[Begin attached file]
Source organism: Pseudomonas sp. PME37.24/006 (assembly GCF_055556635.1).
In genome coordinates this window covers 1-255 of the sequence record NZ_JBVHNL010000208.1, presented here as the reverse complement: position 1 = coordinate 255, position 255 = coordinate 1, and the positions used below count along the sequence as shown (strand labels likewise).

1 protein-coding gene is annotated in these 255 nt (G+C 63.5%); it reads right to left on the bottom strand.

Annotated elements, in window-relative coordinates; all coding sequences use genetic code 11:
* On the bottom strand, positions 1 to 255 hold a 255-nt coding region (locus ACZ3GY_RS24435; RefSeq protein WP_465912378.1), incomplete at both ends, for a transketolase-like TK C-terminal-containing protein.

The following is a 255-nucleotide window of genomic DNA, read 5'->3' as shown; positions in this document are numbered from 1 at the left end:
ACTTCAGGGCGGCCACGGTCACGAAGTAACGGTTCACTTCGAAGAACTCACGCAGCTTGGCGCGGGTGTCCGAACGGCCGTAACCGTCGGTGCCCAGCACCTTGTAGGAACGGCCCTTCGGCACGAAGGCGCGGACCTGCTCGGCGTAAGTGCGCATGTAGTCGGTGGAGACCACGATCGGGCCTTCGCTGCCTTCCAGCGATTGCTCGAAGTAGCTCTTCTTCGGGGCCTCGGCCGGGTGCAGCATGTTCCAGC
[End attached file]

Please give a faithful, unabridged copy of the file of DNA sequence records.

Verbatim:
Source organism: Pseudomonas sp. PME37.24/006 (assembly GCF_055556635.1).
In genome coordinates this window covers 1-255 of the sequence record NZ_JBVHNL010000208.1, presented here as the reverse complement: position 1 = coordinate 255, position 255 = coordinate 1, and the positions used below count along the sequence as shown (strand labels likewise).

1 protein-coding gene is annotated in these 255 nt (G+C 63.5%); it reads right to left on the bottom strand.

Annotated elements, in window-relative coordinates; all coding sequences use genetic code 11:
* On the bottom strand, positions 1 to 255 hold a 255-nt coding region (locus ACZ3GY_RS24435; RefSeq protein WP_465912378.1), incomplete at both ends, for a transketolase-like TK C-terminal-containing protein.

The following is a 255-nucleotide window of genomic DNA, read 5'->3' as shown; positions in this document are numbered from 1 at the left end:
ACTTCAGGGCGGCCACGGTCACGAAGTAACGGTTCACTTCGAAGAACTCACGCAGCTTGGCGCGGGTGTCCGAACGGCCGTAACCGTCGGTGCCCAGCACCTTGTAGGAACGGCCCTTCGGCACGAAGGCGCGGACCTGCTCGGCGTAAGTGCGCATGTAGTCGGTGGAGACCACGATCGGGCCTTCGCTGCCTTCCAGCGATTGCTCGAAGTAGCTCTTCTTCGGGGCCTCGGCCGGGTGCAGCATGTTCCAGC